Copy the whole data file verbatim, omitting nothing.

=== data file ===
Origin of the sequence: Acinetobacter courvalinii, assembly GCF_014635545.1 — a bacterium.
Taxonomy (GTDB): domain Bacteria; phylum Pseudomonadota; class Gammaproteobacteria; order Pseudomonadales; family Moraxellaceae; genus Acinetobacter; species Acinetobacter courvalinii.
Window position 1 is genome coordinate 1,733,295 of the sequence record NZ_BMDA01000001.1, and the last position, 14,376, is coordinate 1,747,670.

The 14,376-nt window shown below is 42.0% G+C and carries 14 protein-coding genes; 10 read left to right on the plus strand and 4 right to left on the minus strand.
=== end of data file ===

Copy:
Origin of the sequence: Acinetobacter courvalinii, assembly GCF_014635545.1 — a bacterium.
Taxonomy (GTDB): domain Bacteria; phylum Pseudomonadota; class Gammaproteobacteria; order Pseudomonadales; family Moraxellaceae; genus Acinetobacter; species Acinetobacter courvalinii.
Window position 1 is genome coordinate 1,733,295 of the sequence record NZ_BMDA01000001.1, and the last position, 14,376, is coordinate 1,747,670.

The 14,376-nt window shown below is 42.0% G+C and carries 14 protein-coding genes; 10 read left to right on the plus strand and 4 right to left on the minus strand.